NIH Official Reverses Decision To Leave Agency Over New Conflict-of-Interest Rules
James Battey, director of the NIH's National Institute on Deafness and Other Communication Disorders, on Thursday announced that he will retain his position following discussions with agency officials about new conflict-of-interest rules, the Washington Post reports (Weiss, Washington Post, 5/20).
Under the rules, announced by NIH Director Elias Zerhouni in February, employees would be barred from entering outside consulting agreements with pharmaceutical companies, hospitals, health insurers and health care providers. The guidelines also mandated that about 6,000 top NIH employees would not be permitted to hold stock in pharmaceutical or biotechnology companies, and current stockholders in the group would be required to sell their shares.
In April, Battey, who recently resigned as chair of the NIH Stem Cell Task Force, announced his departure from NIH because of concerns over the new rules. In addition, David Schwartz, a Duke University physician, had said he would delay his decision to accept a position as director of NIH's National Institute of Environmental Health Sciences because of the rules.
The announcements prompted Zerhouni in April to consider altering the new rules because he said the provision requiring employees to divest health-related stock could hinder recruitment and retention efforts at NIH. Schwartz on Tuesday announced that he had decided to accept his nomination to the post at NIH following conversations with Zerhouni on the agency's re-evaluation of those guidelines (California Healthline, 5/18).
On Thursday, Battey announced that he had withdrawn his application to lead the newly formed California Institute for Regenerative Medicine and will continue as director of the National Institute on Deafness and Other Communication Disorders. In addition, NIH spokesperson John Burklow said Battey will resume his position as chair of the Stem Cell Task Force (Willman, Los Angeles Times, 5/20).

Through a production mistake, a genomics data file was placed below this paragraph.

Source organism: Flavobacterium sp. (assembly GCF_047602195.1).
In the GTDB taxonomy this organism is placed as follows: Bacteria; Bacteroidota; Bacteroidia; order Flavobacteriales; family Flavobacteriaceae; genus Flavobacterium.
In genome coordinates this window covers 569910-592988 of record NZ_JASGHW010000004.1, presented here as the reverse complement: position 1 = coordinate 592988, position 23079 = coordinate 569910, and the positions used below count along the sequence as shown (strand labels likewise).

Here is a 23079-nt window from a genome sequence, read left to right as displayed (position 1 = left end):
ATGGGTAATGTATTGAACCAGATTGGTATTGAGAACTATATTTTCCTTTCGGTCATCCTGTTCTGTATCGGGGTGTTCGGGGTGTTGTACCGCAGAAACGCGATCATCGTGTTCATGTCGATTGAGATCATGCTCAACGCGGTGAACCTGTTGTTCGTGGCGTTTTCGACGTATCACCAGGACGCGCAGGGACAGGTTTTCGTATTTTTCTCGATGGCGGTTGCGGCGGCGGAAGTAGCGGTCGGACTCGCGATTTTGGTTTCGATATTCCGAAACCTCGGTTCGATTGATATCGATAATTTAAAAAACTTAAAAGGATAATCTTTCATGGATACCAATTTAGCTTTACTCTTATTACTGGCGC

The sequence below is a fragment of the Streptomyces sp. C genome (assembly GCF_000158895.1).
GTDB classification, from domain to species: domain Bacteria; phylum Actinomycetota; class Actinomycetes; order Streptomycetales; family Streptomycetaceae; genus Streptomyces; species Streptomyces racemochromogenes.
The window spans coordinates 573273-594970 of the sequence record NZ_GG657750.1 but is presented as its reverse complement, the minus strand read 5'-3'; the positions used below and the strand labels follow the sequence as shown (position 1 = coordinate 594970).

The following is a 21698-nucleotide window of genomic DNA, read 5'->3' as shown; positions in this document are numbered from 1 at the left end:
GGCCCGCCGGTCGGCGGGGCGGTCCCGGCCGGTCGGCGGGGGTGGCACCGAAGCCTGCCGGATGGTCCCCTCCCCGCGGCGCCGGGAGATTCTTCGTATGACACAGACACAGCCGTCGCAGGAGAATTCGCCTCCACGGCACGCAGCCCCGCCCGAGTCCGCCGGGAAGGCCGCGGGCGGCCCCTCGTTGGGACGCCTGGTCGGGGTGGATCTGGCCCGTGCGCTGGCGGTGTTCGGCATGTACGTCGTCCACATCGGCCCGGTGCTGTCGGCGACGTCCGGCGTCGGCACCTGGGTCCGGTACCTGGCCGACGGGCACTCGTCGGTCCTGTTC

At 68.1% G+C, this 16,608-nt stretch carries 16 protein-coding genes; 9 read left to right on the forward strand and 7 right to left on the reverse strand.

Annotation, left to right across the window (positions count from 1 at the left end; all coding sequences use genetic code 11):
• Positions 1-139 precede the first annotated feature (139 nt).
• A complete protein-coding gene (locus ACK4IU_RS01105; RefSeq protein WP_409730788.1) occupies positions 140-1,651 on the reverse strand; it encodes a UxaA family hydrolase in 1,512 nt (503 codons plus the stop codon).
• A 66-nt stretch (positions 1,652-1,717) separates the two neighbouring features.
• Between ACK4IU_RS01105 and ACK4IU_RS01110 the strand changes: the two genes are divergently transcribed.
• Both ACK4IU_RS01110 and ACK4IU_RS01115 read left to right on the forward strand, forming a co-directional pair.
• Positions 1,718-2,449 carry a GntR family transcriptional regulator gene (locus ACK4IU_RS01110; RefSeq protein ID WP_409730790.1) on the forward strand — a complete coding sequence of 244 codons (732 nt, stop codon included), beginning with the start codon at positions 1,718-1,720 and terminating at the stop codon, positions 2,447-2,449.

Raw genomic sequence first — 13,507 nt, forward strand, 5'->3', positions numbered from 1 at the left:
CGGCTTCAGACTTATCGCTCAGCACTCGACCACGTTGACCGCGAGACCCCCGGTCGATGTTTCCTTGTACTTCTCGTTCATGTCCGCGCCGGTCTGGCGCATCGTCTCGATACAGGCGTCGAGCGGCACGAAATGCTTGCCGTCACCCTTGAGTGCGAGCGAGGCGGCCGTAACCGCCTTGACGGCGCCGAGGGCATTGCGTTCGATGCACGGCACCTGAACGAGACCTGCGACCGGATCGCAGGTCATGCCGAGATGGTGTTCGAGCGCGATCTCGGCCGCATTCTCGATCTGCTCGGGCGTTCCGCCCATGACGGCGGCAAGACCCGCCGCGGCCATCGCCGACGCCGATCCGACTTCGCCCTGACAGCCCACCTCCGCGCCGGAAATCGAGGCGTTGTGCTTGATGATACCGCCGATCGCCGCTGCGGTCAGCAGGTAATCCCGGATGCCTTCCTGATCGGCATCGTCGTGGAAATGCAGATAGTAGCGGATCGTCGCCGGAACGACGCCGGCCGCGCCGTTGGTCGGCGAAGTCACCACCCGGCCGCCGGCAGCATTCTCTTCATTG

In making the announcement, Battey said he had received assurances from NIH officials about the new rules (Washington Post, 5/20). According to the Times, at the time he announced his departure, Battey expressed concern about the impact the rules would have on a family trust that he manages, which includes stock holdings in biomedical companies. Battey said the trust was the only source of income for his parents and will pay the education costs for seven family members, and he expressed concern that the new restrictions would harm his family.
However, Battey on Thursday said he had discussed the problem with Zerhouni and they "came to an agreement that the best (outcome) ... at the end of the day would be to stay." Battey said, "I have the assurance of the NIH director that I will be able to fulfill my responsibility to my family and remain at NIH."
Battey noted that he has not received specifics on how the new rules will affect his role as manager of the family trust. Zerhouni said in an e-mail to NIH staff last week that "changes" to the new rules "will be made ... within the next few weeks," although he did not provide specifics (Los Angeles Times, 5/20).
Neither NIH nor HHS on Thursday would say what revisions to the rules had led to Schwartz and Battey reversing their decisions. However, Burklow said in a statement, "As stated before, HHS has committed to adjusting regulations based on comments, and we remain confident that the adjusted rules will be fair and reasonable while assuring the public that NIH remains a source of unbiased scientific information" (Washington Post, 5/20).